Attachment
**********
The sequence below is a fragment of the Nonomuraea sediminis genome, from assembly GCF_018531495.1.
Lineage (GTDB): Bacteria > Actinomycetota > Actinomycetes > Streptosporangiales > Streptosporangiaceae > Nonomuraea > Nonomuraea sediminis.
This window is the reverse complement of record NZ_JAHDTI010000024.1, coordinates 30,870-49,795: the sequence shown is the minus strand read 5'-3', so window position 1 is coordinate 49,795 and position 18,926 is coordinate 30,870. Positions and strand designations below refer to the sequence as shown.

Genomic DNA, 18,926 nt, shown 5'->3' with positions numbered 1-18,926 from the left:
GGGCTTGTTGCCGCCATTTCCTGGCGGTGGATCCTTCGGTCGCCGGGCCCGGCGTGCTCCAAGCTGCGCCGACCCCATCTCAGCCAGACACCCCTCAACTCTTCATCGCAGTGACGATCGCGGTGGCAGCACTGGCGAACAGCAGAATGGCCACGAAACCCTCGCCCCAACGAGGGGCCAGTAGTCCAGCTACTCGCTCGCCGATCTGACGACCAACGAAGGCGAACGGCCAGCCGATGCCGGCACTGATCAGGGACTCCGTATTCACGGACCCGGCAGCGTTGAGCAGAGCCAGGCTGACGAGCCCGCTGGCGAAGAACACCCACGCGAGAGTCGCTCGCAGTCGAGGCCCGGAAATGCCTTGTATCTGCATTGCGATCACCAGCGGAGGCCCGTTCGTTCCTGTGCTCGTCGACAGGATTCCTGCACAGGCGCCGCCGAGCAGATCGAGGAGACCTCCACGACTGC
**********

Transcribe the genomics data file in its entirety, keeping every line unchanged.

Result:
The sequence below is a fragment of the Nonomuraea sediminis genome, from assembly GCF_018531495.1.
Lineage (GTDB): Bacteria > Actinomycetota > Actinomycetes > Streptosporangiales > Streptosporangiaceae > Nonomuraea > Nonomuraea sediminis.
This window is the reverse complement of record NZ_JAHDTI010000024.1, coordinates 30,870-49,795: the sequence shown is the minus strand read 5'-3', so window position 1 is coordinate 49,795 and position 18,926 is coordinate 30,870. Positions and strand designations below refer to the sequence as shown.

Genomic DNA, 18,926 nt, shown 5'->3' with positions numbered 1-18,926 from the left:
GGGCTTGTTGCCGCCATTTCCTGGCGGTGGATCCTTCGGTCGCCGGGCCCGGCGTGCTCCAAGCTGCGCCGACCCCATCTCAGCCAGACACCCCTCAACTCTTCATCGCAGTGACGATCGCGGTGGCAGCACTGGCGAACAGCAGAATGGCCACGAAACCCTCGCCCCAACGAGGGGCCAGTAGTCCAGCTACTCGCTCGCCGATCTGACGACCAACGAAGGCGAACGGCCAGCCGATGCCGGCACTGATCAGGGACTCCGTATTCACGGACCCGGCAGCGTTGAGCAGAGCCAGGCTGACGAGCCCGCTGGCGAAGAACACCCACGCGAGAGTCGCTCGCAGTCGAGGCCCGGAAATGCCTTGTATCTGCATTGCGATCACCAGCGGAGGCCCGTTCGTTCCTGTGCTCGTCGACAGGATTCCTGCACAGGCGCCGCCGAGCAGATCGAGGAGACCTCCACGACTGC